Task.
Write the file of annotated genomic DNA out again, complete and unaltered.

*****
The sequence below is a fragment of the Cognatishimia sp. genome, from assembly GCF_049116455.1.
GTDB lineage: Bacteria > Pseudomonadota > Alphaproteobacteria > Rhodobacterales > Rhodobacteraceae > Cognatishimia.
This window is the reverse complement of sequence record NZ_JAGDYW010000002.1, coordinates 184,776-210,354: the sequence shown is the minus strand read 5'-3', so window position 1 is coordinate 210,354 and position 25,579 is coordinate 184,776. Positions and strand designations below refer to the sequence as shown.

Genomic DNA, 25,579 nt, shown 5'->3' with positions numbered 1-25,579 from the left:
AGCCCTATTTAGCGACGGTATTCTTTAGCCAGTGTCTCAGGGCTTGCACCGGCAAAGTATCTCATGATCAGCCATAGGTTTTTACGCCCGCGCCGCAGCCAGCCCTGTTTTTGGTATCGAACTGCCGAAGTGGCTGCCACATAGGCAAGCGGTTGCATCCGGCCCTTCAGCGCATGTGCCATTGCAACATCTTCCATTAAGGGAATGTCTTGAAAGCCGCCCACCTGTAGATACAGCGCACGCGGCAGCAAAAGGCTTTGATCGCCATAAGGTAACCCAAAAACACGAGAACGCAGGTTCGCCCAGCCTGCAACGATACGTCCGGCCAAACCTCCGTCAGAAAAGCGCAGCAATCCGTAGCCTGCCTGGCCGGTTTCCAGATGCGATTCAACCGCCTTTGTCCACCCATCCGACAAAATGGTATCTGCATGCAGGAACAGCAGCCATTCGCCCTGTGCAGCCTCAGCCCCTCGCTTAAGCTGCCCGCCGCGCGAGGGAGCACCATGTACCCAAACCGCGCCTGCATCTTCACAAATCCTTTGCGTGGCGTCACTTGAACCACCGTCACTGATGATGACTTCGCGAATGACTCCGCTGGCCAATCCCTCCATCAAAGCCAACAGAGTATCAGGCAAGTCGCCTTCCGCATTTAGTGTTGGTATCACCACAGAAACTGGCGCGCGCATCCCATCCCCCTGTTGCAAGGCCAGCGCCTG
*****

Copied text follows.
The sequence below is a fragment of the Cognatishimia sp. genome, from assembly GCF_049116455.1.
GTDB lineage: Bacteria > Pseudomonadota > Alphaproteobacteria > Rhodobacterales > Rhodobacteraceae > Cognatishimia.
This window is the reverse complement of sequence record NZ_JAGDYW010000002.1, coordinates 184,776-210,354: the sequence shown is the minus strand read 5'-3', so window position 1 is coordinate 210,354 and position 25,579 is coordinate 184,776. Positions and strand designations below refer to the sequence as shown.

Genomic DNA, 25,579 nt, shown 5'->3' with positions numbered 1-25,579 from the left:
AGCCCTATTTAGCGACGGTATTCTTTAGCCAGTGTCTCAGGGCTTGCACCGGCAAAGTATCTCATGATCAGCCATAGGTTTTTACGCCCGCGCCGCAGCCAGCCCTGTTTTTGGTATCGAACTGCCGAAGTGGCTGCCACATAGGCAAGCGGTTGCATCCGGCCCTTCAGCGCATGTGCCATTGCAACATCTTCCATTAAGGGAATGTCTTGAAAGCCGCCCACCTGTAGATACAGCGCACGCGGCAGCAAAAGGCTTTGATCGCCATAAGGTAACCCAAAAACACGAGAACGCAGGTTCGCCCAGCCTGCAACGATACGTCCGGCCAAACCTCCGTCAGAAAAGCGCAGCAATCCGTAGCCTGCCTGGCCGGTTTCCAGATGCGATTCAACCGCCTTTGTCCACCCATCCGACAAAATGGTATCTGCATGCAGGAACAGCAGCCATTCGCCCTGTGCAGCCTCAGCCCCTCGCTTAAGCTGCCCGCCGCGCGAGGGAGCACCATGTACCCAAACCGCGCCTGCATCTTCACAAATCCTTTGCGTGGCGTCACTTGAACCACCGTCACTGATGATGACTTCGCGAATGACTCCGCTGGCCAATCCCTCCATCAAAGCCAACAGAGTATCAGGCAAGTCGCCTTCCGCATTTAGTGTTGGTATCACCACAGAAACTGGCGCGCGCATCCCATCCCCCTGTTGCAAGGCCAGCGCCTG